The following statements
support what I feel is my teaching philosophy for when I am a "student"
teacher and when I become an "experienced"
teacher. I try to abide by the below listed information when I am making
lesson plans, unit plans, and preparing to teach.
My Teaching Philosophy:
The plans that an experienced teacher develops should be student centered
and not teacher directed. (J., Alexsonshk, personal communication, September
An experienced teacher not only teaches but also facilitates language,
enhances social skills and is a curriculum builder. (Clements, 1997)
I want to allow my students to actively create their or invent their own
knowledge and to facilitate their own learning. (Clements, Battista, 1990)
I will always try to teach material that is relevant to the students'
life outside of school, whether it is learning how to cook or a unit based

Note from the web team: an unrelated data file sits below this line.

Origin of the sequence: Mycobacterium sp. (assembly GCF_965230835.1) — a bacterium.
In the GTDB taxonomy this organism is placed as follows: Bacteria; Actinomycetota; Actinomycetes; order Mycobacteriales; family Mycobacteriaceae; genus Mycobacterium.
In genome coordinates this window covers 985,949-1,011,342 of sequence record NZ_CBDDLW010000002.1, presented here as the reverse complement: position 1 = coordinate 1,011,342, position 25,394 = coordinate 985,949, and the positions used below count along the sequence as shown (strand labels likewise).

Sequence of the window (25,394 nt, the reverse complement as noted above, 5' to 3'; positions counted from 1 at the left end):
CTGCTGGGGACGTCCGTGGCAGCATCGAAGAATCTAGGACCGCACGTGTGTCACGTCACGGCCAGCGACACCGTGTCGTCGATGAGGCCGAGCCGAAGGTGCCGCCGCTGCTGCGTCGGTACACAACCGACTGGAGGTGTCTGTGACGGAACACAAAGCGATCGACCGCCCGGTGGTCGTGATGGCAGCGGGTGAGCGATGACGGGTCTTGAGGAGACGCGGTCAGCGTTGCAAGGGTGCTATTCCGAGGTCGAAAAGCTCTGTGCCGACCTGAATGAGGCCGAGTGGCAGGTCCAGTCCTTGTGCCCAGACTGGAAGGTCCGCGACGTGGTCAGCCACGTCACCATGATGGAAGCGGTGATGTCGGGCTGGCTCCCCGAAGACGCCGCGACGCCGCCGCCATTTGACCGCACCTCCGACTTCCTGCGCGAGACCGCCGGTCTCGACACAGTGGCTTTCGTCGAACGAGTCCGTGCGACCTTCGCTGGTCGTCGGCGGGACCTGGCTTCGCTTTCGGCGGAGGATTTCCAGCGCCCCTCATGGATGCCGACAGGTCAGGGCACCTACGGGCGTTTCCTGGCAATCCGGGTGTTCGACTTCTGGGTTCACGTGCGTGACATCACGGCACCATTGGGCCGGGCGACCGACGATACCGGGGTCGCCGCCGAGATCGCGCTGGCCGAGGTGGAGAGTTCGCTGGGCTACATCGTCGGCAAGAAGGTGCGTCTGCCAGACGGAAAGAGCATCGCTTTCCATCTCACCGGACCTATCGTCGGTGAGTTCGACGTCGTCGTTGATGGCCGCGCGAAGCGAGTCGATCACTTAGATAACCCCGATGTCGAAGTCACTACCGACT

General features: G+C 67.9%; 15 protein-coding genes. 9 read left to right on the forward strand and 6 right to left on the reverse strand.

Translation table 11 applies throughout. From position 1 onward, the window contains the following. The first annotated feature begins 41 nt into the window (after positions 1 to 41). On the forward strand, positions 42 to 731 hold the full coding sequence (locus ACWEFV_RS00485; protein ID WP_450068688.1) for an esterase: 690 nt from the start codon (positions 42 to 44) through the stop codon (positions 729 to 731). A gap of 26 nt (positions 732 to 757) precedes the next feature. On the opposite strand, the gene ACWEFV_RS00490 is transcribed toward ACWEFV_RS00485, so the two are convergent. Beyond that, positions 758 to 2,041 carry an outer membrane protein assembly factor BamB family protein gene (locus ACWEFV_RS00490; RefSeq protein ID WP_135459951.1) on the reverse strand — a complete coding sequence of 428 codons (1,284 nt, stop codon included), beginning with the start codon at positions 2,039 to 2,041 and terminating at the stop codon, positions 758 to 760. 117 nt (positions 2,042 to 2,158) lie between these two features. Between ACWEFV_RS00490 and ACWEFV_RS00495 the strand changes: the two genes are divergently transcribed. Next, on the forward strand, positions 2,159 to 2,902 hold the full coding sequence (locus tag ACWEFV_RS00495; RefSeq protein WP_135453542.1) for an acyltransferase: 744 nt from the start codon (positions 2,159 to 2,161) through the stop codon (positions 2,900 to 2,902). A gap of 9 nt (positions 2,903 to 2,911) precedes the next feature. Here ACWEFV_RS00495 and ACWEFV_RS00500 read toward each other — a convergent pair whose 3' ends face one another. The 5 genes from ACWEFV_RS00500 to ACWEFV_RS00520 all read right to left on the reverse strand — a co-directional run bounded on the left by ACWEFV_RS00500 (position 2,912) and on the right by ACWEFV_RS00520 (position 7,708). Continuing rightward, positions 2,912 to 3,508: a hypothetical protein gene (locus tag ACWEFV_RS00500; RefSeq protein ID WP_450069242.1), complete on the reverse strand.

on the interest of several students in the classroom. (J., Alexsonshk,
personal communication, September 30, 1998)
As a teacher, I will encourage my students to become intrinsically motivated
by what they are learning and doing at school. (Ormrod, 1999)
When I have my own classroom, I plan to encourage and enhance the cultural
and developmental difference among the students in my room. (Salend, 1997)
An experienced teacher will instill in his/her students that learning should
be a lifelong priority. That same teacher will also make learning a lifelong
priority in his/her own life. (Luckner, 1996)
The above statements are
a glimpse of my teaching philosophy and will continue to change as I progress
in my teaching career. I feel my philosophy encourages students to have
an active part in their education. Without students there would be no schools,
so teachers should make the students'
learning experience as memorable as possible.